1000+ (Mayor Carolyn Peterson – 3700; Jennie Lowe Stearns – 5417; Sim Redmond – 2502) You are a somewhat anxious person who worries about making the people you care about happy. One of those emails might contain something really, really important, so you better not delete any of them. If only you had the time to go through all these emails and sort them, which you don’t, so you just hang on tightly and worry. Red wine helps.

37,000+ (Luke Fenchel – 37,369) You need a therapist. Or an assistant. Or both.

-Amelia Sauter

*Ashton and Demi could not be reached for comment.


fernet branca: the pipe cleaner

sink drain

I know what you're thinking, but it's just a sink drain.

A FEW DAYS AGO, I noticed a foul odor in my kitchen. My first thought was that it was emanating from the refrigerator, from one of my partner Leah’s lacto-fermentation projects, which can thrive happily and stink up the fridge for months. But when I washed my hands in the kitchen sink, a dead cabbage smell wafted up to my nose, and I realized that something was rotting in the drain.

I hoped the stank in the sink would be easy to extinguish, but Leah’s efforts proved futile. Throughout the day, she poured various substances down the drain: boiling water, dish soap, baking soda, vinegar, bleach. As a last resort, she tossed in a splash of Fernet Branca. If that didn’t improve the bouquet, she said, then she’d take apart the pipes tomorrow.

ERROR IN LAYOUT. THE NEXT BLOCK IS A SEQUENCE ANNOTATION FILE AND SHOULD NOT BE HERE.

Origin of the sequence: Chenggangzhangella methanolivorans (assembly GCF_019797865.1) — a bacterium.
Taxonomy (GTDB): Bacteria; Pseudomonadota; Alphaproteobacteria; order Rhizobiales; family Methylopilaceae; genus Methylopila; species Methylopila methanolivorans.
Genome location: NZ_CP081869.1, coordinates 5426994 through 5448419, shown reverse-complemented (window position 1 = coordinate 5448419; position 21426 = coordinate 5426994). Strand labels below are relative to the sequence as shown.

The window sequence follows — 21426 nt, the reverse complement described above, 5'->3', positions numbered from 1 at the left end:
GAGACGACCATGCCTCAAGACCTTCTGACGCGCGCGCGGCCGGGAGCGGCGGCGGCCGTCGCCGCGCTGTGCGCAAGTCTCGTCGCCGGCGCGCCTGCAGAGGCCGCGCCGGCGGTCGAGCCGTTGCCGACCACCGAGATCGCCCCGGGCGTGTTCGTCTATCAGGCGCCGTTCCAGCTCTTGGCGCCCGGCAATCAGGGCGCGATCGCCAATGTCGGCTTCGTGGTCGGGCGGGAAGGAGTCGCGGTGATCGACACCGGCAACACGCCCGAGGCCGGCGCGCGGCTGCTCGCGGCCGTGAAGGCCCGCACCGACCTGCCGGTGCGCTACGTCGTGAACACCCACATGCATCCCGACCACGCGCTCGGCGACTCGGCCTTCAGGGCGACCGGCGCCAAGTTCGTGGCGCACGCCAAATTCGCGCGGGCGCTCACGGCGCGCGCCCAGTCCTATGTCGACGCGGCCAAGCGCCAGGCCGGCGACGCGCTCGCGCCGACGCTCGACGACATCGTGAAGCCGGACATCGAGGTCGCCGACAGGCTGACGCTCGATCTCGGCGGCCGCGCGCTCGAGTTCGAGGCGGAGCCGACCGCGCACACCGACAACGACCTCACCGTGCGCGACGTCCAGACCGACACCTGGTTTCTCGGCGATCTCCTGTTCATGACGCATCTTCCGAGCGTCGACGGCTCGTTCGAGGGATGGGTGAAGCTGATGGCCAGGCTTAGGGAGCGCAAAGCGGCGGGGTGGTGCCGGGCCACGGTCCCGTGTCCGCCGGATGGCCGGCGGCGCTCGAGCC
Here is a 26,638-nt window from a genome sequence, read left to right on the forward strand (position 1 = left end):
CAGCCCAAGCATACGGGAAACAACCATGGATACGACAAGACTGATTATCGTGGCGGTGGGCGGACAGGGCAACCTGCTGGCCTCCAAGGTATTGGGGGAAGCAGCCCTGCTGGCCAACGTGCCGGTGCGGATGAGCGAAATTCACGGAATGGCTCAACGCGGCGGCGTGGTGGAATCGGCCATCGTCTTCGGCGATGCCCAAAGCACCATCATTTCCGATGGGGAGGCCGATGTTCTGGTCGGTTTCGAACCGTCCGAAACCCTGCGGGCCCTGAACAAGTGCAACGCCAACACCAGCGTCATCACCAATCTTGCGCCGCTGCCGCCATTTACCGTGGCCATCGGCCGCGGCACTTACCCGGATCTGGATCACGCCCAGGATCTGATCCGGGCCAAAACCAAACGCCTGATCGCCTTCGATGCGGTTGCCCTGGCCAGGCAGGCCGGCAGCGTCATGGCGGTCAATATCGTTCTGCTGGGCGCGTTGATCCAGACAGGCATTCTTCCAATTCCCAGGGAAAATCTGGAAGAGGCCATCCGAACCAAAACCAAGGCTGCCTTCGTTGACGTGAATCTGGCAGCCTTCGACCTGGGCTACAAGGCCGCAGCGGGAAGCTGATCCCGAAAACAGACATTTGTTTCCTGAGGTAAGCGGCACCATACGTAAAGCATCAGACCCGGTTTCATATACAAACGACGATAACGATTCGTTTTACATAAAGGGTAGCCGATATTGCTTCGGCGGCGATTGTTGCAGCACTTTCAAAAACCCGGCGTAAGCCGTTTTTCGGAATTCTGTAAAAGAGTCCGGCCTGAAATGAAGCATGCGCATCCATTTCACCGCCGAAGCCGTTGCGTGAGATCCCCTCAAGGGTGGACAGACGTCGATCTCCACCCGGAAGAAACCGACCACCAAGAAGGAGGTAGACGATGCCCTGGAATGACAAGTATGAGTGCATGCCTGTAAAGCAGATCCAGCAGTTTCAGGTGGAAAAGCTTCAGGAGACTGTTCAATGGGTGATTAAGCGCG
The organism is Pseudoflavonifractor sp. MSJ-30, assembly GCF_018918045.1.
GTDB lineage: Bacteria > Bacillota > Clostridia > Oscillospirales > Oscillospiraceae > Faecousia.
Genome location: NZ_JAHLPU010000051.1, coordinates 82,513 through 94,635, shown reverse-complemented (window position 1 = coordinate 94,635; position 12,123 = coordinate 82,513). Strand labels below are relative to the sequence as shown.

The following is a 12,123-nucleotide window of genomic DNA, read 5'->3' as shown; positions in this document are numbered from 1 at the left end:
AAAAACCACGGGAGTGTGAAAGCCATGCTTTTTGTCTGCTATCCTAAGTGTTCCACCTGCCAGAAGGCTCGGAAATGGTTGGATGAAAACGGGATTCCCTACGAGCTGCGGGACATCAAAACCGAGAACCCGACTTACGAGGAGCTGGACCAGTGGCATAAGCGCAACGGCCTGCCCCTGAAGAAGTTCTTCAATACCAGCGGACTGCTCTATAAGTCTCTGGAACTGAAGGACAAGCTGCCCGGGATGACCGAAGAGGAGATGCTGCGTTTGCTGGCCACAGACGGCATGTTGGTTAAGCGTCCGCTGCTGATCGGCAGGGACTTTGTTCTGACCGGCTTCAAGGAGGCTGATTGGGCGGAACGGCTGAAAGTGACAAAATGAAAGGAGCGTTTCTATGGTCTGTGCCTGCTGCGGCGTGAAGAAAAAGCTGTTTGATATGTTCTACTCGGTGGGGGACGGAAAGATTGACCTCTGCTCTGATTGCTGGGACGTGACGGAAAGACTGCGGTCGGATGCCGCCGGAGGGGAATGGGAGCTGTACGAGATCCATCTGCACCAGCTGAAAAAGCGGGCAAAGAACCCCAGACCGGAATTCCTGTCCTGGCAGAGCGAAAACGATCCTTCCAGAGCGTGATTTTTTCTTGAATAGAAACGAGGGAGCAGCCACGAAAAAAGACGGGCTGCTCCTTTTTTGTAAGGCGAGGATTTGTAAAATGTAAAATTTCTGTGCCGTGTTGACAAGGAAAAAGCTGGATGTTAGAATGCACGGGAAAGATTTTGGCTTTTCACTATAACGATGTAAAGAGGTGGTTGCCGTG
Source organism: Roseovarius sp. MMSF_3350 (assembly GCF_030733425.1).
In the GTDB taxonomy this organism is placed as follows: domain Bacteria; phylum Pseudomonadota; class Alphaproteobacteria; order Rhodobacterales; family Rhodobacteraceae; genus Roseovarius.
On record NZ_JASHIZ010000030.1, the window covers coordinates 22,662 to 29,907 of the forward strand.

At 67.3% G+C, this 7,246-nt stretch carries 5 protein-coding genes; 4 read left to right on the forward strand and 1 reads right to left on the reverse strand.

Since I wrote about Fernet Branca in an earlier column, I’ve been surprised to find how many people enjoy drinking this medicinal, menthol liqueur; One friend fondly reminisced how his great-aunt used to give him a spoonful for tummy aches when he was a child, his introduction to the healing power of liquor. Many people were shocked to hear that I, a lover of all booze, was not in love with this particular amaro.

My distaste for Fernet Branca comes from a bias: I am not a fan of cooling herbs. Perhaps it’s from having Vicks VapoRub shoved up my nostrils on a tissue torpedo when I had a cold as a child. Or maybe I used too much Ben Gay on torn ligaments when I was a cheerleader, when the coach insisted we do full splits at tournaments even when our bodies insisted we couldn’t. (It’s true. I cheered, complete with feathered hair, fringy pom poms and a short-short black and gold skirt. You can stop laughing now). Mint ice cream and mint juleps are on my most-hated list. Even toothpaste challenges me. Right after I brush my teeth, I can’t drink a glass of water without gagging. The only exception to my mint aversion is mojitos, which I can easily consume in large amounts. The muddled limes seem to castrate the mint and leave it powerless to offend me.

Which got me thinking: Maybe I’d be able to tolerate Fernet Branca in a cocktail with lime.

When I mentioned this idea to Leah, she suggested I start with a base alcohol that could compete with the menthol, like a peaty scotch. For this drink, I chose cognac. I added lime juice and sugar, and topped it with a splash of club soda, because, gosh darn it, bubbles are fun, and the Fernet needed something on its side.

The resulting cocktail was palatable and refreshing. The lime did the trick, and I felt relieved to tell my friends that I, too, had found a way to appreciate the highly regarded Fernet Branca. I don’t love it, but like any alcohol, it’s all in how you mix it.

And miraculously, when mixed with boiling water, dish soap, baking soda, vinegar, and bleach, Fernet Branca cured the drain of its malodorous ailment.

Pipe Cleaner

1 ½ ounces cognac

¼ ounce Fernet Branca

¼ ounce lime juice

1 teaspoon sugar

club soda

lime wheel

Fill a shaker with ice. Add cognac, Fernet Branca, lime juice and sugar. Shake. Strain into a double rocks glass filled with ice. Top with club soda. Garnish with a lime wheel.

-Amelia Sauter